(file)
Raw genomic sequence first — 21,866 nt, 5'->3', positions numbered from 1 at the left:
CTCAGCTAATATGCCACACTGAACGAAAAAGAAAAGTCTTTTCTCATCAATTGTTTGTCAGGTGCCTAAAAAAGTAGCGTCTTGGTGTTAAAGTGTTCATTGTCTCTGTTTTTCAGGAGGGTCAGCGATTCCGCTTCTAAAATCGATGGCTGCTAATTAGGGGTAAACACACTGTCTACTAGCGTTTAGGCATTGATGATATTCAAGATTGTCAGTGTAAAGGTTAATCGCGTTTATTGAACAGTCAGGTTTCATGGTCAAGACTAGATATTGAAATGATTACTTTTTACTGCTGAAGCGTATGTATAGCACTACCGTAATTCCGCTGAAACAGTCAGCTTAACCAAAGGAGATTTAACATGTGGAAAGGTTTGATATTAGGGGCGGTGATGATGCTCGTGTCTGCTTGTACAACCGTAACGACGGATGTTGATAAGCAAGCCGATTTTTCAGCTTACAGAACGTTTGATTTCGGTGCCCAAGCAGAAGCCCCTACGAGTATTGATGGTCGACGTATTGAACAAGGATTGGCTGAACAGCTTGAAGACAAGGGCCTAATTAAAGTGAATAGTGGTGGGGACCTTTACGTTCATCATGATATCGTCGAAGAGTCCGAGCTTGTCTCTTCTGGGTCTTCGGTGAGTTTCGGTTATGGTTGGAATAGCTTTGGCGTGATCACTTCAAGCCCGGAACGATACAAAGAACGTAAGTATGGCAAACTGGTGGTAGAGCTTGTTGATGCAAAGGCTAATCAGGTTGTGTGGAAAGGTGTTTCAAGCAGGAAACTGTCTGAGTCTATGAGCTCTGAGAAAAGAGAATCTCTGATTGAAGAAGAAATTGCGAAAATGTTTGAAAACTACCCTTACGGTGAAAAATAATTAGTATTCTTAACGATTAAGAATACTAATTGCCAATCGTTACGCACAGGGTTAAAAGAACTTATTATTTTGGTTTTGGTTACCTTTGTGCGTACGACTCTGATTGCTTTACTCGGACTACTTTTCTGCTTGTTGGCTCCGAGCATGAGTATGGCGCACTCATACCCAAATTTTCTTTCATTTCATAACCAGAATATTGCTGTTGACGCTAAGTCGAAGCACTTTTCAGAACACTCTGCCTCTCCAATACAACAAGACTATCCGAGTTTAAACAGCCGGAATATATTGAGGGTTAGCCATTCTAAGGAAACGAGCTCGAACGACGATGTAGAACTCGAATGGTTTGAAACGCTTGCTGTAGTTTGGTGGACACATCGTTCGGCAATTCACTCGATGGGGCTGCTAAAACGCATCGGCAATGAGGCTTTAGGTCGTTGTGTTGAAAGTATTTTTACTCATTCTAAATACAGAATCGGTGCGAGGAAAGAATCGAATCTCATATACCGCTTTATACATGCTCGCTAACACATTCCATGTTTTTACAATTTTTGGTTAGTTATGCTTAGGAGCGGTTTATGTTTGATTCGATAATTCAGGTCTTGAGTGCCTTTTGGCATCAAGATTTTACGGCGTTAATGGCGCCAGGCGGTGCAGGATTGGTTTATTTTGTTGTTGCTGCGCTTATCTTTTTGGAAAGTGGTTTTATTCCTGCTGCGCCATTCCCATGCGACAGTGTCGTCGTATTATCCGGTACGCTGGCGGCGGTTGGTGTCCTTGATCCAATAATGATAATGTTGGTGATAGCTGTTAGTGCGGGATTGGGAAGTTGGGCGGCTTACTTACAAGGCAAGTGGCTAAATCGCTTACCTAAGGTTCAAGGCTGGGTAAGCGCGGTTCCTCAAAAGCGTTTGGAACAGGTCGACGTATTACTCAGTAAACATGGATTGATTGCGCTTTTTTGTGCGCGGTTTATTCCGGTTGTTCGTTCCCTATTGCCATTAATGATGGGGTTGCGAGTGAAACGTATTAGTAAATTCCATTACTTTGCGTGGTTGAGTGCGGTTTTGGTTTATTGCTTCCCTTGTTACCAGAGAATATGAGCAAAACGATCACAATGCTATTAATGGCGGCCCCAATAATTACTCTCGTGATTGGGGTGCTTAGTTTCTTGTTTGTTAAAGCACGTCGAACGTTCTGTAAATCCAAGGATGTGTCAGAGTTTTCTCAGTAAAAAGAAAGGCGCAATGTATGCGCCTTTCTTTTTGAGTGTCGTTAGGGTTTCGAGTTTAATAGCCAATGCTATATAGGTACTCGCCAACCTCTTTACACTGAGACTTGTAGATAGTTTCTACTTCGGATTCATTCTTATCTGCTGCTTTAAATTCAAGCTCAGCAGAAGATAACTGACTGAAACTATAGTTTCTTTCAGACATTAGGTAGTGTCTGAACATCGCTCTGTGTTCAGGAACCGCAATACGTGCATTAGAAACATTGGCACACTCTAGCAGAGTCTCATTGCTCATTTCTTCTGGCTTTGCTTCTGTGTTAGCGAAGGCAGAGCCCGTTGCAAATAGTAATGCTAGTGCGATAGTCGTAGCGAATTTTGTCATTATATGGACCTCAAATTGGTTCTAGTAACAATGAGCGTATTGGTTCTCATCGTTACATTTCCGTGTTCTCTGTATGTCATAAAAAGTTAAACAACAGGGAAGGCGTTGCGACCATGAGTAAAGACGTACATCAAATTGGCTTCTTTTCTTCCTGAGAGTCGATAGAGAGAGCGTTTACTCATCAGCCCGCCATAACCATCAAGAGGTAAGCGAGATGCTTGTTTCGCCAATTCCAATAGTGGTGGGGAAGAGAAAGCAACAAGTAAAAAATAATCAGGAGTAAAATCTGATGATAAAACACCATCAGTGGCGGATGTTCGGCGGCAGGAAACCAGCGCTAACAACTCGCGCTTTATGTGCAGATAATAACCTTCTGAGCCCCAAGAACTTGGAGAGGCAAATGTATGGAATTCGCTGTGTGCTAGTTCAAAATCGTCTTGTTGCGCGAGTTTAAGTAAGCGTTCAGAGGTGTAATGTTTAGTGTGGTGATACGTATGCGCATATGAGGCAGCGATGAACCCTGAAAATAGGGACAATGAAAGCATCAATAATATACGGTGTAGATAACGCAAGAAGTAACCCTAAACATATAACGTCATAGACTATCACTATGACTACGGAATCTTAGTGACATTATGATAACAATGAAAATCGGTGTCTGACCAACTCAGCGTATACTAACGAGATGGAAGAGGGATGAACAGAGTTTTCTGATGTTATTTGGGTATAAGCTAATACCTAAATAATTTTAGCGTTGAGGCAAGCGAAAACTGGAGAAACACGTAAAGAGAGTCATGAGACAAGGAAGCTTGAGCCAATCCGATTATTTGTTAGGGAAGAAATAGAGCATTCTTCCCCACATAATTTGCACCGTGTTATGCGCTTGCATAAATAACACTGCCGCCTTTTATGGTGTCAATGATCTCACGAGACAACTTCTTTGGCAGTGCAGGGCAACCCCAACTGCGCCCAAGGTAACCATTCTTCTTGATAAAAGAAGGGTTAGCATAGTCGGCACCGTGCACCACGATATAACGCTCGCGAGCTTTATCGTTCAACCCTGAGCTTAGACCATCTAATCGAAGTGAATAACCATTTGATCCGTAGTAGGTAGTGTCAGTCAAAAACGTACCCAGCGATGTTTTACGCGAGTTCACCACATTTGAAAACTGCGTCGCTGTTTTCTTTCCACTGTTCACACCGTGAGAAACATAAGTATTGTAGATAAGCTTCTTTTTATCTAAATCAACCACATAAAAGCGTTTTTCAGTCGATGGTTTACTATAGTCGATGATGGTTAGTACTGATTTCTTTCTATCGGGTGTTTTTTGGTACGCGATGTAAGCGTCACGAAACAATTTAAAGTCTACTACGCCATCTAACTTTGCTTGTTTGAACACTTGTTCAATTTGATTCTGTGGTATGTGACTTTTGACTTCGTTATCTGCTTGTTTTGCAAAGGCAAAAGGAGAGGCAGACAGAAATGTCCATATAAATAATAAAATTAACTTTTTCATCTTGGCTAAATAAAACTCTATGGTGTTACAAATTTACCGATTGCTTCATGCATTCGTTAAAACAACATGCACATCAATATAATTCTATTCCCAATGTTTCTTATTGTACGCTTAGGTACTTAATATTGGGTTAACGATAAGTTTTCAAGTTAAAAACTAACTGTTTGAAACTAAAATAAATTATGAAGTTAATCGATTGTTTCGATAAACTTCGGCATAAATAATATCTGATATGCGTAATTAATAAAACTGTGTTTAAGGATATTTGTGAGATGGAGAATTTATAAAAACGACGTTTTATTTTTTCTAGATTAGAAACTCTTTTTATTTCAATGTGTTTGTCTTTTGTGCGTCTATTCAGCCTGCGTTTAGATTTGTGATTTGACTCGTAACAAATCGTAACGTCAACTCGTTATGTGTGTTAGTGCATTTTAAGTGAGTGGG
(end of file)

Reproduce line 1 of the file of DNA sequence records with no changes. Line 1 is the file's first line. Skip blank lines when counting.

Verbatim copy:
Raw genomic sequence first — 21,866 nt, 5'->3', positions numbered from 1 at the left: